AUDIO:OUT is a pop music website based in Australia. We really like to talk about pop music and the art forms that surround it, whether it be old or new, relevant to flop. We have locally-based writers and Internationally-based Aussie’s who are scribbling for the site, giving you an all-rounded perspective on Pop through an Australian’s eyes. Heck, we even have a New Zealander shedding light on the Kiwi pop market as he bashes away at his typewriter for us! We are the Sound of the Down-Under ground.

And to those of you wondering where the name came from, you need look no further than this Iconic but somewhat obscure Australian music classic, Amiel’s brilliant 2003 debut album which just so happens to be called Audio Out.

Here is a list of the incredibly talented writers (and short biographies for each of them) that make the AUDIO:OUT family one of the web’s absolute best.


Adem Ali is an Australian pop and dance music writer, critic, on-air announcer and retail copywriter who has done blow with two major local popstars back in the late 2000’s when he was hosting his own kind of artRAVE. An unusual obsession with pop music and its culture saw many of Adem’s High School report cards accusing him of “wasting time on a subject that will bring him no success in the future”. Since that inspiring report card, Adem has gone on to write about pop and dance music for esteemed print publications such as The Big Issue, Inpress Magazine, Beat Magazine, Onion Mag, 3D World, X Magazine, Tsunami, as well as his insane ramblings – all in capital letters – on Facebook and Twitter. Up until 2012 he also ran and edited the popular music blog AdemWithAnE.com and has contributed articles to a number of online publications including Future Music, DJ Tracker, In The Mix and Stylus. For the last ten years, Adem has also penned a fortnightly full-paged column on the pop music world for Victorian street-press staple Forte Magazine. No stranger to an On Air studio, Adem spent a good portion of his Teenage and Adult life inside the intimate booths of radio stations across the nation, hosting a variety of shows on Geelong’s 94.7 The Pulse and Youth Radio Station Hitz FM in Melbourne. Adem is ridiculously obsessed with Madonna, Lady Gaga, Lana Del Rey, Audrey Horne and Drag Queens, the latter which brings us to his next passion; a burning devotion for press-on nails and hair that is bigger than Texas. His favourite pop groups are ABBA and Girls Aloud, and his biggest claims to fame are being the first Australian journalist to interview Lady Gaga and appearing on Girls Aloud’s Ten Tour DVD as a crying, sobbing mess during “I’ll Stand By You.” Adem’s favourite word in the English dictionary is “Hyperbole”, and he tweets from @AdemWithAnE.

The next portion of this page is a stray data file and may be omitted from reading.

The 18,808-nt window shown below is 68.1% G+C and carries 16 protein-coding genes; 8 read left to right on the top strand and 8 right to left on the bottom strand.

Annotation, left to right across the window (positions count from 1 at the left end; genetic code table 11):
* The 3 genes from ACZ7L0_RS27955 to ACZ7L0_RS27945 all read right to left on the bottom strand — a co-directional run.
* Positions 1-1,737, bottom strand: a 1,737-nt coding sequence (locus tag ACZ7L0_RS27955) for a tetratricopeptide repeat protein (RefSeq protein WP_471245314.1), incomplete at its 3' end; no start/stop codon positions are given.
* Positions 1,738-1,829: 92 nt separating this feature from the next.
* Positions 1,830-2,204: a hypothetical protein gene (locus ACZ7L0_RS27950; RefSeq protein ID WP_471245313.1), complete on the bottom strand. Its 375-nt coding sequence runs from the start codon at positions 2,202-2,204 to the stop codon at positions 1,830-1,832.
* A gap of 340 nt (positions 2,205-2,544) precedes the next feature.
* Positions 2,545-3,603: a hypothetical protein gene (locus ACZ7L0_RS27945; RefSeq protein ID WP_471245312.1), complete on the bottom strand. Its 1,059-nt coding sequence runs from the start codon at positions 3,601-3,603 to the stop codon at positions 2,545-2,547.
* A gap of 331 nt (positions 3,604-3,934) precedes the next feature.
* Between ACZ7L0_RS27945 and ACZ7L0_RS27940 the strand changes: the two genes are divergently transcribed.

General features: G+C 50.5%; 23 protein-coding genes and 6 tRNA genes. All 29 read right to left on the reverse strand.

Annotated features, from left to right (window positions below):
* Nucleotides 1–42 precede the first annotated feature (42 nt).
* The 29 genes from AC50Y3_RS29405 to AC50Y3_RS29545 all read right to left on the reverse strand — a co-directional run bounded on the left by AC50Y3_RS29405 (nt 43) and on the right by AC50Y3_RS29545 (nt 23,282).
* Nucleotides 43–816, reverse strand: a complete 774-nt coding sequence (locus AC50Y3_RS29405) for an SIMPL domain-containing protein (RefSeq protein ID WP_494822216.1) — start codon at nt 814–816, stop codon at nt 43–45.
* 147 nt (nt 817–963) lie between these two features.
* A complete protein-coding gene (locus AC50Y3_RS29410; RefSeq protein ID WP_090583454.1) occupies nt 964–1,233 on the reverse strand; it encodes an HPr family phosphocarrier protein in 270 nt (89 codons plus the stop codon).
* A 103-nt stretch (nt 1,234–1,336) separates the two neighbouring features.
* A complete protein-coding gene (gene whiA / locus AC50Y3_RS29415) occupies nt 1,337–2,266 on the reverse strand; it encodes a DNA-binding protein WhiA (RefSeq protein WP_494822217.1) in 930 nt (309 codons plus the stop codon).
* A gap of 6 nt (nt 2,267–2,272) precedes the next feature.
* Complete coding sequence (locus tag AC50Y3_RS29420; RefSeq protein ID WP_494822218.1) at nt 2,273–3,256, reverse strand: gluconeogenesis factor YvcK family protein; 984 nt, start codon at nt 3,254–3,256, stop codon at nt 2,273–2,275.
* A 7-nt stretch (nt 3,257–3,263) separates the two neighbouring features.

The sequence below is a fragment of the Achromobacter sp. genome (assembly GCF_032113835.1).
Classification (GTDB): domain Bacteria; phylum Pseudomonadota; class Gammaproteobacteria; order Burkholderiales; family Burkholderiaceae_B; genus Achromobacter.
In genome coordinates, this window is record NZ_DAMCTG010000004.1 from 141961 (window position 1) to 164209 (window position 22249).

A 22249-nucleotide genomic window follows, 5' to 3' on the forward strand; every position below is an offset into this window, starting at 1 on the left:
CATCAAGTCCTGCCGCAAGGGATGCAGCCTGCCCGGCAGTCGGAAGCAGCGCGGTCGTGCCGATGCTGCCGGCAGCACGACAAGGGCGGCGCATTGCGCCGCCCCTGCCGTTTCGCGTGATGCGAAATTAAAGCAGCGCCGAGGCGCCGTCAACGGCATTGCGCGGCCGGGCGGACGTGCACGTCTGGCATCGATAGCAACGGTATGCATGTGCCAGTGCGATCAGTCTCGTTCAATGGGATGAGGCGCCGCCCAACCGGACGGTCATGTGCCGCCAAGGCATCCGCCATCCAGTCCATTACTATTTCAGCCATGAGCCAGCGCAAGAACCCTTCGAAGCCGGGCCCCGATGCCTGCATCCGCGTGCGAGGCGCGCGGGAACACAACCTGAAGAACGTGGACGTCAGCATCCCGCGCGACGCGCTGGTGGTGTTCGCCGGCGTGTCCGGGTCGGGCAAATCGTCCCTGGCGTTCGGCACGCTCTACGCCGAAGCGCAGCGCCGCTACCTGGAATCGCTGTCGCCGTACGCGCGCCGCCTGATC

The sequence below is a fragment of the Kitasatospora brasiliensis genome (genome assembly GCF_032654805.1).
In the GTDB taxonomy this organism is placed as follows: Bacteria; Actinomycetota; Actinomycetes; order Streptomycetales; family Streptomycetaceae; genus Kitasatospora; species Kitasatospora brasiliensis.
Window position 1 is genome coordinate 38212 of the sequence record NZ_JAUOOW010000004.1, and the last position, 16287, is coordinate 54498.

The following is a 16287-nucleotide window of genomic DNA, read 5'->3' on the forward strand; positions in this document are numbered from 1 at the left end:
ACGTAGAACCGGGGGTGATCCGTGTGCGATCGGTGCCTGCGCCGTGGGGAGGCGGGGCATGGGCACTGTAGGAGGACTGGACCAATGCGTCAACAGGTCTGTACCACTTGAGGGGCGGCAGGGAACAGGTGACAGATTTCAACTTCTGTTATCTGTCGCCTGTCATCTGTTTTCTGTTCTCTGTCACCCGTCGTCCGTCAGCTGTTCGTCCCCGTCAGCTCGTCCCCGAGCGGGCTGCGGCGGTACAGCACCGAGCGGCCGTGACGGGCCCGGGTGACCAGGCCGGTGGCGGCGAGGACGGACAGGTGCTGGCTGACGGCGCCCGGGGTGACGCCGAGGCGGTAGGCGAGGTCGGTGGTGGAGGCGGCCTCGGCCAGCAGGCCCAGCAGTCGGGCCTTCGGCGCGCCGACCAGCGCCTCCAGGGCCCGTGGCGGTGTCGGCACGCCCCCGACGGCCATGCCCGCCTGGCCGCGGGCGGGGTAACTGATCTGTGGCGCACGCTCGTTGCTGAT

Richard Eric lives in Melbourne, Australia and enjoys lists, ranking things, picking favourites, organising lists, listing his favourite types of ranking systems, and world cuisine. He has previously written a whole host of crap about music mostly on his own blogs including an epic rundown of his 1001 favourite songs of all time, which will be greatly expanded and reloaded in the near-to-distant future. His favourite artists, in never-changing and non-negotiable order, are 1. Michael Jackson 2. Madonna 3. Kate Bush 4. Prince. He once met Noni Hazlehurst. Richard tweets from @TheRichardEric.